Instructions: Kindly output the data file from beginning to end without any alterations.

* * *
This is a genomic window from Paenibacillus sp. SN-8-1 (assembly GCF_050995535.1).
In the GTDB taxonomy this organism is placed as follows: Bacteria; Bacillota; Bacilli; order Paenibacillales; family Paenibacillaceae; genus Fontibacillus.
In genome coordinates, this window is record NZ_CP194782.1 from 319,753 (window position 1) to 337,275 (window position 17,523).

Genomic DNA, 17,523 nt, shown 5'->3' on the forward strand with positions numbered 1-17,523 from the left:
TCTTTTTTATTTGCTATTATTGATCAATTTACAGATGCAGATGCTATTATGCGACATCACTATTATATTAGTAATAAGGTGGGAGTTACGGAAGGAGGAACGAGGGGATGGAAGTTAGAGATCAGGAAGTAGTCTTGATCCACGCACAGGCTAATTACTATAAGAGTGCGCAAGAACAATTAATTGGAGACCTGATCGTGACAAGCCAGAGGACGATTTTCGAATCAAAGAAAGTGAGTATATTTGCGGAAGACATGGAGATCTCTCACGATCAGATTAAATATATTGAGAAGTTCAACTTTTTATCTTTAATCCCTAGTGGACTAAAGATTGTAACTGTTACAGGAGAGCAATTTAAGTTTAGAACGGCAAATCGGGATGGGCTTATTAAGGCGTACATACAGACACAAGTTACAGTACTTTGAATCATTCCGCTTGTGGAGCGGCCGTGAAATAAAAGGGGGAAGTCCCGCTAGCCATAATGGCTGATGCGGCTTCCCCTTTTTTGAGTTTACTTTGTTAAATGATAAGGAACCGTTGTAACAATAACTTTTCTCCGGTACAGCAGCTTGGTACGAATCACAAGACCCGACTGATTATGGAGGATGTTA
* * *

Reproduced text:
This is a genomic window from Paenibacillus sp. SN-8-1 (assembly GCF_050995535.1).
In the GTDB taxonomy this organism is placed as follows: Bacteria; Bacillota; Bacilli; order Paenibacillales; family Paenibacillaceae; genus Fontibacillus.
In genome coordinates, this window is record NZ_CP194782.1 from 319,753 (window position 1) to 337,275 (window position 17,523).

Genomic DNA, 17,523 nt, shown 5'->3' on the forward strand with positions numbered 1-17,523 from the left:
TCTTTTTTATTTGCTATTATTGATCAATTTACAGATGCAGATGCTATTATGCGACATCACTATTATATTAGTAATAAGGTGGGAGTTACGGAAGGAGGAACGAGGGGATGGAAGTTAGAGATCAGGAAGTAGTCTTGATCCACGCACAGGCTAATTACTATAAGAGTGCGCAAGAACAATTAATTGGAGACCTGATCGTGACAAGCCAGAGGACGATTTTCGAATCAAAGAAAGTGAGTATATTTGCGGAAGACATGGAGATCTCTCACGATCAGATTAAATATATTGAGAAGTTCAACTTTTTATCTTTAATCCCTAGTGGACTAAAGATTGTAACTGTTACAGGAGAGCAATTTAAGTTTAGAACGGCAAATCGGGATGGGCTTATTAAGGCGTACATACAGACACAAGTTACAGTACTTTGAATCATTCCGCTTGTGGAGCGGCCGTGAAATAAAAGGGGGAAGTCCCGCTAGCCATAATGGCTGATGCGGCTTCCCCTTTTTTGAGTTTACTTTGTTAAATGATAAGGAACCGTTGTAACAATAACTTTTCTCCGGTACAGCAGCTTGGTACGAATCACAAGACCCGACTGATTATGGAGGATGTTA